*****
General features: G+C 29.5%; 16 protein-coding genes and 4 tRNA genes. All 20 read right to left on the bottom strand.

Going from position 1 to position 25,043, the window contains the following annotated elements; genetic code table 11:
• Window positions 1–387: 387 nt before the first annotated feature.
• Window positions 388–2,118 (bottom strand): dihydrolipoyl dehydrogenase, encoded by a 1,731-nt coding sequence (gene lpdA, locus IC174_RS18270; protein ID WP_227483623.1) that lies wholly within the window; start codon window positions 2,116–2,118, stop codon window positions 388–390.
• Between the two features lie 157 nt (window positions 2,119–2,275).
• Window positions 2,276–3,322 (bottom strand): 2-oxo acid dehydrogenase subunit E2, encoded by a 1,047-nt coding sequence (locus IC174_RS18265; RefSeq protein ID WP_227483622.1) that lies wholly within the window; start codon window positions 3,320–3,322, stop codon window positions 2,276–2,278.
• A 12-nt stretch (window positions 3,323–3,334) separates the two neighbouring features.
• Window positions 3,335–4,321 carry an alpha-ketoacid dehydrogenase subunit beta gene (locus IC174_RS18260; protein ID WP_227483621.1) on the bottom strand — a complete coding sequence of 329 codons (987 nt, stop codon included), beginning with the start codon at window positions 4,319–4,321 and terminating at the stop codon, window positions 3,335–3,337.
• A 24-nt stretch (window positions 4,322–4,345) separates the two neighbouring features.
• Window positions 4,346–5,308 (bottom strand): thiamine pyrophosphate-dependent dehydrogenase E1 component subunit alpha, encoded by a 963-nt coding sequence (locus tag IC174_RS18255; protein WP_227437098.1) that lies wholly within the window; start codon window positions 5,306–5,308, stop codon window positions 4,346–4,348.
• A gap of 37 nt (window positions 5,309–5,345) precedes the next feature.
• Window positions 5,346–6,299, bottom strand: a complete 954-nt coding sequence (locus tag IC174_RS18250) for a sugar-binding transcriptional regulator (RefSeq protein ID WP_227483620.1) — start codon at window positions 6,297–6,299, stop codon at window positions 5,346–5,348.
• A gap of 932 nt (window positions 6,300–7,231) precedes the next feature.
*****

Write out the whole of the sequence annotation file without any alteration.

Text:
General features: G+C 29.5%; 16 protein-coding genes and 4 tRNA genes. All 20 read right to left on the bottom strand.

Going from position 1 to position 25,043, the window contains the following annotated elements; genetic code table 11:
• Window positions 1–387: 387 nt before the first annotated feature.
• Window positions 388–2,118 (bottom strand): dihydrolipoyl dehydrogenase, encoded by a 1,731-nt coding sequence (gene lpdA, locus IC174_RS18270; protein ID WP_227483623.1) that lies wholly within the window; start codon window positions 2,116–2,118, stop codon window positions 388–390.
• Between the two features lie 157 nt (window positions 2,119–2,275).
• Window positions 2,276–3,322 (bottom strand): 2-oxo acid dehydrogenase subunit E2, encoded by a 1,047-nt coding sequence (locus IC174_RS18265; RefSeq protein ID WP_227483622.1) that lies wholly within the window; start codon window positions 3,320–3,322, stop codon window positions 2,276–2,278.
• A 12-nt stretch (window positions 3,323–3,334) separates the two neighbouring features.
• Window positions 3,335–4,321 carry an alpha-ketoacid dehydrogenase subunit beta gene (locus IC174_RS18260; protein ID WP_227483621.1) on the bottom strand — a complete coding sequence of 329 codons (987 nt, stop codon included), beginning with the start codon at window positions 4,319–4,321 and terminating at the stop codon, window positions 3,335–3,337.
• A 24-nt stretch (window positions 4,322–4,345) separates the two neighbouring features.
• Window positions 4,346–5,308 (bottom strand): thiamine pyrophosphate-dependent dehydrogenase E1 component subunit alpha, encoded by a 963-nt coding sequence (locus tag IC174_RS18255; protein WP_227437098.1) that lies wholly within the window; start codon window positions 5,306–5,308, stop codon window positions 4,346–4,348.
• A gap of 37 nt (window positions 5,309–5,345) precedes the next feature.
• Window positions 5,346–6,299, bottom strand: a complete 954-nt coding sequence (locus tag IC174_RS18250) for a sugar-binding transcriptional regulator (RefSeq protein ID WP_227483620.1) — start codon at window positions 6,297–6,299, stop codon at window positions 5,346–5,348.
• A gap of 932 nt (window positions 6,300–7,231) precedes the next feature.